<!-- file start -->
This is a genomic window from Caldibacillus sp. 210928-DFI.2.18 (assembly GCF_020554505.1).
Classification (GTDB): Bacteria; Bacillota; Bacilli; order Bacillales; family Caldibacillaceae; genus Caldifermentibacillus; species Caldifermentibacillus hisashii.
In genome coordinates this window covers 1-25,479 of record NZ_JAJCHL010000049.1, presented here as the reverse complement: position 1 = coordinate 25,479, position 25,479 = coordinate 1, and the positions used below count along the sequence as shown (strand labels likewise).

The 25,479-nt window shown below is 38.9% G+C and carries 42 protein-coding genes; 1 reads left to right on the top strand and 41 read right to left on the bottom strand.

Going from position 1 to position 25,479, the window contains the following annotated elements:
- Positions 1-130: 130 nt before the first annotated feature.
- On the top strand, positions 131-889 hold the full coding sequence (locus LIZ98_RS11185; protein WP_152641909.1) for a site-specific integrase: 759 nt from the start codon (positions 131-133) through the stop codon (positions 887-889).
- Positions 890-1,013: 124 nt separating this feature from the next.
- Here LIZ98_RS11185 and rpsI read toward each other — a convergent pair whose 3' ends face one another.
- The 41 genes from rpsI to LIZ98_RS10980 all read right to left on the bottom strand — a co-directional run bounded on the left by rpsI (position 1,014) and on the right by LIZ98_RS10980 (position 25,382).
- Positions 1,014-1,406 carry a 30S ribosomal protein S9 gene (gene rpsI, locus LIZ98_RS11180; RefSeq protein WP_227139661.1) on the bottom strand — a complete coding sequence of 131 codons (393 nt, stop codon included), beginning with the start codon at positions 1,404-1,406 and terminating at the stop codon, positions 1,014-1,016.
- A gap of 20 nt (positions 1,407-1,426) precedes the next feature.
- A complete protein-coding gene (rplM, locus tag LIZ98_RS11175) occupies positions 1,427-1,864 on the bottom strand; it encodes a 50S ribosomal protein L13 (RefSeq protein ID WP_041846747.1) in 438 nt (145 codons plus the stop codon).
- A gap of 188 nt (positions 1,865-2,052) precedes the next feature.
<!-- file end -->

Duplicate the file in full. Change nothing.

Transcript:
This is a genomic window from Caldibacillus sp. 210928-DFI.2.18 (assembly GCF_020554505.1).
Classification (GTDB): Bacteria; Bacillota; Bacilli; order Bacillales; family Caldibacillaceae; genus Caldifermentibacillus; species Caldifermentibacillus hisashii.
In genome coordinates this window covers 1-25,479 of record NZ_JAJCHL010000049.1, presented here as the reverse complement: position 1 = coordinate 25,479, position 25,479 = coordinate 1, and the positions used below count along the sequence as shown (strand labels likewise).

The 25,479-nt window shown below is 38.9% G+C and carries 42 protein-coding genes; 1 reads left to right on the top strand and 41 read right to left on the bottom strand.

Going from position 1 to position 25,479, the window contains the following annotated elements:
- Positions 1-130: 130 nt before the first annotated feature.
- On the top strand, positions 131-889 hold the full coding sequence (locus LIZ98_RS11185; protein WP_152641909.1) for a site-specific integrase: 759 nt from the start codon (positions 131-133) through the stop codon (positions 887-889).
- Positions 890-1,013: 124 nt separating this feature from the next.
- Here LIZ98_RS11185 and rpsI read toward each other — a convergent pair whose 3' ends face one another.
- The 41 genes from rpsI to LIZ98_RS10980 all read right to left on the bottom strand — a co-directional run bounded on the left by rpsI (position 1,014) and on the right by LIZ98_RS10980 (position 25,382).
- Positions 1,014-1,406 carry a 30S ribosomal protein S9 gene (gene rpsI, locus LIZ98_RS11180; RefSeq protein WP_227139661.1) on the bottom strand — a complete coding sequence of 131 codons (393 nt, stop codon included), beginning with the start codon at positions 1,404-1,406 and terminating at the stop codon, positions 1,014-1,016.
- A gap of 20 nt (positions 1,407-1,426) precedes the next feature.
- A complete protein-coding gene (rplM, locus tag LIZ98_RS11175) occupies positions 1,427-1,864 on the bottom strand; it encodes a 50S ribosomal protein L13 (RefSeq protein ID WP_041846747.1) in 438 nt (145 codons plus the stop codon).
- A gap of 188 nt (positions 1,865-2,052) precedes the next feature.